At first, I was skeptical....but then I was completely sucked in. The tragedies of this family, interwoven with the difficulties of the country, came together in a touching, haunting, mystical yet realistic manner. This is a country sitting on the edge of modernization, with all it's uncertainties, clinging to the past and the excitement at moving forward. Chigozie Obiama managed to instill all of these elements into one family's life, telling it through the eyes of a 9-year old boy. Throughout, the remaining family faces the future together and looks forward, just as the country faces the future with its people.
Wonderfully told. I look forward to more works by this author.

b
becker
Nov 01, 2015

The fear and superstition surrounding the prophecy of a local madman, slowly works it's way through a family and begins to tear it apart. An interesting look at how violence and fear beget more violence and fear. This was an engaging story. Well worth reading.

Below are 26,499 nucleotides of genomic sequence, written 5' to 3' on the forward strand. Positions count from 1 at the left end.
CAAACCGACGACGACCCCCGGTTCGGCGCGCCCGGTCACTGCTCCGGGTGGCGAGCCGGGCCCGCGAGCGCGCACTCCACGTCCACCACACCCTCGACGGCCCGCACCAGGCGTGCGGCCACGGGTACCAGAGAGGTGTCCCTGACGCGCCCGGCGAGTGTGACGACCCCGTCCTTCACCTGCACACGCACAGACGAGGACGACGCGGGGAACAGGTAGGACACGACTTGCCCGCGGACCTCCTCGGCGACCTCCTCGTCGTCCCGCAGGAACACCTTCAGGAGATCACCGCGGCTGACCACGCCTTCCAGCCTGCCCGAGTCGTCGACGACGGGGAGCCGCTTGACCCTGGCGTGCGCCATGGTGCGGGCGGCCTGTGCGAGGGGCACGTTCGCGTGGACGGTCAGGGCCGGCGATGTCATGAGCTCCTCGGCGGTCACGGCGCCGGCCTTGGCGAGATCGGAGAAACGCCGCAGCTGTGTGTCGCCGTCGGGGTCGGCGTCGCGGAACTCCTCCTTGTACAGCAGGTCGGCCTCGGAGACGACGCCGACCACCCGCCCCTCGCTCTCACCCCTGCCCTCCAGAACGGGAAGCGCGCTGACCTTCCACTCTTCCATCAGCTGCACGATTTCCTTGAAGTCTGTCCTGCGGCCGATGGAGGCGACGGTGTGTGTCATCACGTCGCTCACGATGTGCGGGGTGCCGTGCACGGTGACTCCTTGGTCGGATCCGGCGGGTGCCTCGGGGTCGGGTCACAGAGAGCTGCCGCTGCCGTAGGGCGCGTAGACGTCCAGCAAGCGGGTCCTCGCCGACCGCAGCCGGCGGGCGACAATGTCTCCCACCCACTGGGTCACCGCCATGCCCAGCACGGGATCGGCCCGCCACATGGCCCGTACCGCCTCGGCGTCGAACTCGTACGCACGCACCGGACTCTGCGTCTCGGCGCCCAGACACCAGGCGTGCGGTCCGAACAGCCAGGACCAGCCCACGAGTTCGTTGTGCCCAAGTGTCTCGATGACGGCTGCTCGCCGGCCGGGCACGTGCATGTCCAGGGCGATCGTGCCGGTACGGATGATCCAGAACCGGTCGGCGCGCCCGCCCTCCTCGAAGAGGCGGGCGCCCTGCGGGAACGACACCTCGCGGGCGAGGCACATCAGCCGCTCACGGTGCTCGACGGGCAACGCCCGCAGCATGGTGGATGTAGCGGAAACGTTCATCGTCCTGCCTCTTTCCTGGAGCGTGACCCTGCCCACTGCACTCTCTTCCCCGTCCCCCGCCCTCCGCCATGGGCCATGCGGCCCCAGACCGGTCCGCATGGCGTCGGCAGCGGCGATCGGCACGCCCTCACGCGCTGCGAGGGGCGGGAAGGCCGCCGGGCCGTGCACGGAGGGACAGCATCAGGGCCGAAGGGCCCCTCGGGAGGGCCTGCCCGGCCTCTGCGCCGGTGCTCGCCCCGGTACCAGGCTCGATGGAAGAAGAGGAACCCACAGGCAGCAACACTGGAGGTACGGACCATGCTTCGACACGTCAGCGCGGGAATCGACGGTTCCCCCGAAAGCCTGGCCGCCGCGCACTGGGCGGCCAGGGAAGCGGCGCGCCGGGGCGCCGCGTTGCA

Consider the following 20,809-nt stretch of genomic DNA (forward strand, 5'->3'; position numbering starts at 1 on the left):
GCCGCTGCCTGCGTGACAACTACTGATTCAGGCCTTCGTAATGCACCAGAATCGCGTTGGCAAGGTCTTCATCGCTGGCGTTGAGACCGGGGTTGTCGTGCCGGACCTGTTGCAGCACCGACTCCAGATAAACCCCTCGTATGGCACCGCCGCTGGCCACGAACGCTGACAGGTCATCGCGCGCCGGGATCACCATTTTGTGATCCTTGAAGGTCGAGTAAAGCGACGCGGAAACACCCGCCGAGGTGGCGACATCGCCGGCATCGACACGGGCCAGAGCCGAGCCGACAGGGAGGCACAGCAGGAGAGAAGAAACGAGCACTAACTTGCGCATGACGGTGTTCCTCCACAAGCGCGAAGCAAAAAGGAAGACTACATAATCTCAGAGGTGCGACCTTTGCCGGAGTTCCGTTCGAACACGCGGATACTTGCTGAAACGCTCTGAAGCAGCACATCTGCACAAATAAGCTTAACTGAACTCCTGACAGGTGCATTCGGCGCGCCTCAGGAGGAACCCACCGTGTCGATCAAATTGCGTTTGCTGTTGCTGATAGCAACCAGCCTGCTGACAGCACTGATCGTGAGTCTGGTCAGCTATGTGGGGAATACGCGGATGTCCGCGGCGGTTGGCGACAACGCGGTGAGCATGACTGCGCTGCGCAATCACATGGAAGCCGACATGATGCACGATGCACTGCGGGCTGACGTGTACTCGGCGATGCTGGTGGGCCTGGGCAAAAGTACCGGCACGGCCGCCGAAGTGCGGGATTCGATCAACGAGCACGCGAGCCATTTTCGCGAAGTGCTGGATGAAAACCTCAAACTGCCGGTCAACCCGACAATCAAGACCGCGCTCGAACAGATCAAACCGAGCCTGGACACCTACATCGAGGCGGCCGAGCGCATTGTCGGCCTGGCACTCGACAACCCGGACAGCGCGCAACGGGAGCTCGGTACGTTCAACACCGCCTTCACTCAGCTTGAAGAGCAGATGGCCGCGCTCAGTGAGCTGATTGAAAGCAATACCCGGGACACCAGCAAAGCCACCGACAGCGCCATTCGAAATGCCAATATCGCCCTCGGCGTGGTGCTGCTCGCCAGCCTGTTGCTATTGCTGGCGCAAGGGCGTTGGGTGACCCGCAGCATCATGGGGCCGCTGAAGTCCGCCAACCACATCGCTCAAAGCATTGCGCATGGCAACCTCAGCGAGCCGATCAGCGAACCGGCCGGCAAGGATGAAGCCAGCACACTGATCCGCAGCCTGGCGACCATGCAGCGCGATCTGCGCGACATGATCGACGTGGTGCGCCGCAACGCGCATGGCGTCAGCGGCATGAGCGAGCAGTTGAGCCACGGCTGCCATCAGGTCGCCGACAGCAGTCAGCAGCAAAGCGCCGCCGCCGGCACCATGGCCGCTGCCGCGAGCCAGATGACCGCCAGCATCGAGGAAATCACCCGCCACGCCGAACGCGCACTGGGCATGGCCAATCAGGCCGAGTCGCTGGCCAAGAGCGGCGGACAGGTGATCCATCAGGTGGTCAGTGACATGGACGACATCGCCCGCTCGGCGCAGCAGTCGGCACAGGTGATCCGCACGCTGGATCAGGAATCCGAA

DevilStateDan Oct 24, 2015

A brilliantly told story of a Nigerian family that disintegrates slowly as one tragedy leads to the next, all seemingly brought about by wayward prediction by the village mad-man who incidentally is tolerated by the community due to the accuracy of his predictions
It's a most beautifully written novel with great lyrical quality to every sentence, using nature & the immediate environment to better describe a situation or feeling
A truly outstanding debut - can't wait for his next one!
#ABookThatScaresMe #2015ReadingChallenge

h
harrissusanc
Oct 16, 2015

The way Obioma infuses nature with spirit and lyricism at the same time is masterful.
Akura, Nigeria is a child or a river or each and every living creature or part of the landscape that inhabits it, and you can sense the might of it all. I hadn't read a native African fiction until this.

b
bibliovore
Sep 09, 2015

In my effort to read more diverse fiction, I came across this compelling story by Nigerian author Obioma. Infused with magic and embedded in family relationships, this is a book I'll not soon forget.

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TSCPL_ChrisB Jun 06, 2016

Hatred is a leech: The thing that sticks to a person's skin; that feeds off them and drains the sap out of one's spirit. It changes a person, and does not leave until it has sucked the last drop of peace from them.